The younger Bush should have learned a lesson from his father. Bush the elder organized a U.S.-led multinational military coalition (Operation Desert Storm) with the specific objective of expelling Iraqi forces from Kuwait. We can debate whether that operation was, strictly speaking, to defend Americans, but the elder Bush deserves credit for setting a clearly defined objective and enabling our military to score a decisive victory that brought troops home quickly.
Had Bush done what many armchair generals wanted at the time and sent our troops on to Baghdad, U.S. military forces almost certainly would have been bogged down there for years — as indeed happened a decade later under Bush the younger. In the latter case, our forces didn’t find the weapons of mass destruction that faulty intelligence had said were there, but “W” could have cut American losses once Saddam was found by simply declaring victory and bringing the troops home.
Instead, he committed to a long-term effort to “fix” Iraq and asking our troops to support the establishment of a lasting democratic government (just like in Afghanistan). The result? A quagmire costing over 4,400 American lives and nearly 32,000 injured.
Whenever we do extricate our military people from Afghanistan and Iraq, let us resolve to never put our people in harm’s way except to protect American lives. Let us never ask more of them again. Even though we are months removed from Veterans Day, I’d like to thank all our veterans for their service to our country. You are the best and you deserve the best treatment that we can give you.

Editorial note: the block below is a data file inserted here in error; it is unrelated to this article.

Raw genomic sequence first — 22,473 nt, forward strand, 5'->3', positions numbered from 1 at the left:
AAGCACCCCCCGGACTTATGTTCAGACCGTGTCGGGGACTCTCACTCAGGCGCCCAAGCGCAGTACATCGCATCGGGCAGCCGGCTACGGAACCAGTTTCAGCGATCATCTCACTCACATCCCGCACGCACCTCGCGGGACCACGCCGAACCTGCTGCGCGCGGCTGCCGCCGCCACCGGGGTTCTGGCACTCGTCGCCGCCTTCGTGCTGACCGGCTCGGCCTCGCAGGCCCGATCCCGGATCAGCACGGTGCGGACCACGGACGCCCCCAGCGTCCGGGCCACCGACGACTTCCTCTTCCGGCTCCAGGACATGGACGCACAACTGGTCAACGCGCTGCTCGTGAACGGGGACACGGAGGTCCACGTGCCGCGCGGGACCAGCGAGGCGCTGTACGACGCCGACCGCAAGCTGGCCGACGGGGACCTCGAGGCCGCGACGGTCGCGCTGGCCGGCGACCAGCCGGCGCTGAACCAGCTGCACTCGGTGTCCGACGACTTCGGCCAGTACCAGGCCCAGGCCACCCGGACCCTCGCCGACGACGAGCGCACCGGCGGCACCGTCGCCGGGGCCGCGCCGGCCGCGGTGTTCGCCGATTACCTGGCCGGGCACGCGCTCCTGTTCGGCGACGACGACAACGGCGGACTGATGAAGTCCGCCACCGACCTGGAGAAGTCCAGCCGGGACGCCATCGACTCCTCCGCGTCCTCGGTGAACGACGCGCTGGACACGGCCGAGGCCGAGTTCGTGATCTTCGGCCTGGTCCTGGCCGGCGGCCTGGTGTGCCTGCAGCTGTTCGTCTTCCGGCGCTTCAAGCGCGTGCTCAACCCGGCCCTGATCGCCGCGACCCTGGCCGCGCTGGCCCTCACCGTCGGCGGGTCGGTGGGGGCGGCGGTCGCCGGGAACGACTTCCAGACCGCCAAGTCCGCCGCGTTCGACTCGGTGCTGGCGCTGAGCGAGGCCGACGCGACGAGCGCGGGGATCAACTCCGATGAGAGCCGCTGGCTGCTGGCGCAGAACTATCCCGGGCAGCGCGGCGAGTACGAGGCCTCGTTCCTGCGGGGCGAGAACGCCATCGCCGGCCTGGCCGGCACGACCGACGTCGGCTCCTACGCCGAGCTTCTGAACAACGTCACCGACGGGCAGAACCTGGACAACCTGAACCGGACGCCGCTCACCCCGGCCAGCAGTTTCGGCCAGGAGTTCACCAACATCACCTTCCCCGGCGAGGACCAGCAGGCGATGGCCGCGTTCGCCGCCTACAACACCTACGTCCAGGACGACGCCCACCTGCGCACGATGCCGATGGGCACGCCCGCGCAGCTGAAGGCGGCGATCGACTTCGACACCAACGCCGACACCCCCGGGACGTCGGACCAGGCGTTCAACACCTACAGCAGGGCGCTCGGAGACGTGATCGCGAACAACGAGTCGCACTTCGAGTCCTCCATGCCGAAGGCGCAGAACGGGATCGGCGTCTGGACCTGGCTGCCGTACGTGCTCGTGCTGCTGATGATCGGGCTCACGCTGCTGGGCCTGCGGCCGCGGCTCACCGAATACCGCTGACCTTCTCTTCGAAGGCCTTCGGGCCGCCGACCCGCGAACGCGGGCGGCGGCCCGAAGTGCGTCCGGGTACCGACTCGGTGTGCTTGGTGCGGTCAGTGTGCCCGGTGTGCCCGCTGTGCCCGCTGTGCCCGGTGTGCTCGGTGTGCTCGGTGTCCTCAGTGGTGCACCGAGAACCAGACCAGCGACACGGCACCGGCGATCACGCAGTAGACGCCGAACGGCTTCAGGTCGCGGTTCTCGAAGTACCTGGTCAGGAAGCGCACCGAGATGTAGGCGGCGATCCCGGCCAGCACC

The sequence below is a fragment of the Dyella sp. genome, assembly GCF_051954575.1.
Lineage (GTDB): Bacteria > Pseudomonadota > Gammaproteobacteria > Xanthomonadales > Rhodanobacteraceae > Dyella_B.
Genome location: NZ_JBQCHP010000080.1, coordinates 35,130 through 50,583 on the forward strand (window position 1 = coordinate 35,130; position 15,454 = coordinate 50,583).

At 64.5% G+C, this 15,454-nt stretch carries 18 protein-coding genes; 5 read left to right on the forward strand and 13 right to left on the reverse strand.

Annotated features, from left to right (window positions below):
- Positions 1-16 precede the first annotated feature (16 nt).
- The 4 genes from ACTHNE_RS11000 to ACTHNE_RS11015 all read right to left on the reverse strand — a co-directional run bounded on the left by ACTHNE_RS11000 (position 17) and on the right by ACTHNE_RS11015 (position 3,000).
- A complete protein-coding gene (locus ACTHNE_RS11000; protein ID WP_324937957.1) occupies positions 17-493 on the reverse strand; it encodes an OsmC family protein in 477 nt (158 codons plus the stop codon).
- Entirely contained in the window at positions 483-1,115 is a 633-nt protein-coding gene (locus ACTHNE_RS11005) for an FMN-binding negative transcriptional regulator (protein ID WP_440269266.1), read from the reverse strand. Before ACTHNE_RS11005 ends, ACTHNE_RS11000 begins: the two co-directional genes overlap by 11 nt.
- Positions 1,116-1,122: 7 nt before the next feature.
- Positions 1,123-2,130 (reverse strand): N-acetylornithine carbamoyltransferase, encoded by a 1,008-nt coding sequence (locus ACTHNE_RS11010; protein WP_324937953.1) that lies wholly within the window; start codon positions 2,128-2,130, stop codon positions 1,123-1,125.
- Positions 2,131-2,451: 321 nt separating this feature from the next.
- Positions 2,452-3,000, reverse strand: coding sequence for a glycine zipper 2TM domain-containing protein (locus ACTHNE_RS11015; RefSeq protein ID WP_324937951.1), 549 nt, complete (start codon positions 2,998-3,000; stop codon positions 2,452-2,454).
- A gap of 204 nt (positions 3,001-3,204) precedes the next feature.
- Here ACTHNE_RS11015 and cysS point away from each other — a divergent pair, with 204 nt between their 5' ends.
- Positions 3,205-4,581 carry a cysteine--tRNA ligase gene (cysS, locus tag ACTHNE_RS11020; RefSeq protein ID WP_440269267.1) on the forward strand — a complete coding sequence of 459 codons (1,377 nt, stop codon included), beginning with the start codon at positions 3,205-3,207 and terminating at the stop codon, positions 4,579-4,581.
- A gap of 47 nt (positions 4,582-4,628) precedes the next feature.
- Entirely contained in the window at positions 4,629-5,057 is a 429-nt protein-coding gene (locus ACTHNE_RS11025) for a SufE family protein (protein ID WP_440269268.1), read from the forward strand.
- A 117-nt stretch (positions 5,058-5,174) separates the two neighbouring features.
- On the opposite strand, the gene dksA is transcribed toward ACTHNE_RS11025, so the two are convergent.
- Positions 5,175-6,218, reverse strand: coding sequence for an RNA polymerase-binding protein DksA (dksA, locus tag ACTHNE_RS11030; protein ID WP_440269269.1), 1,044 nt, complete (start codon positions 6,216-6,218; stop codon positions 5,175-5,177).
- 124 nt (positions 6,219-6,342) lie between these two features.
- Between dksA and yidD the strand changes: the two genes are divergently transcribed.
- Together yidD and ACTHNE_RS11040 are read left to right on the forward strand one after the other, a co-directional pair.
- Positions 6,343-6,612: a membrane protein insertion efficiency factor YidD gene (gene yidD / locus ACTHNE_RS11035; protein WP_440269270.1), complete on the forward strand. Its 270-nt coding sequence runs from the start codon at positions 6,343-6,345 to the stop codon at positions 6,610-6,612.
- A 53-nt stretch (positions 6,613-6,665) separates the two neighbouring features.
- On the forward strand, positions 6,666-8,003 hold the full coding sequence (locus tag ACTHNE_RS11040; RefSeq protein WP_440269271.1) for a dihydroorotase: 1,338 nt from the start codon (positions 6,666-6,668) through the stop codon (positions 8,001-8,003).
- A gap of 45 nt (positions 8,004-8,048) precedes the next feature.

Two Cheers for Capitalism?
Last month, a friend forwarded a link to a hugely important article by David Brooks. Title: “I Was Once a Socialist. Then I Saw How It Worked.” Subtitle: “Two Cheers for Capitalism, Now and Forever.” This was a truly astounding article for two reasons.
First, I was astounded that this article was published in The New York Times. Brooks is the Times’ resident (token?) relatively conservative writer, but still, in light of how overwhelmingly the The New York Times favors the socialist Democrats, it’s stunning (and admirable) that they gave space to a dissenting opinion on the central issue of the 2020 national election: socialism versus capitalism.
The other reason I consider Brooks’s article astounding is its sheer power. He brilliantly dismantles the pretenses of socialism with devastating directness, uncommon clarity, and relentless truth. Time after time I was so impressed with Brooks’ eminently quotable, crystalline explanations that I mentally gave him the greatest compliment one writer can give another: I wish I had written that.
Brooks assembled all the main reasons why capitalism is superior to socialism. He did so not as an economic theoretician, but as a down-to-earth journalist. Brooks traced my own earlier ideological odyssey. In college, we were enthusiastic supporters of socialism. Out in the real world, observation led him to the only reasonable conclusion: Capitalism dramatically advances human prosperity; socialism retards, undermines, and ultimately obliterates prosperity.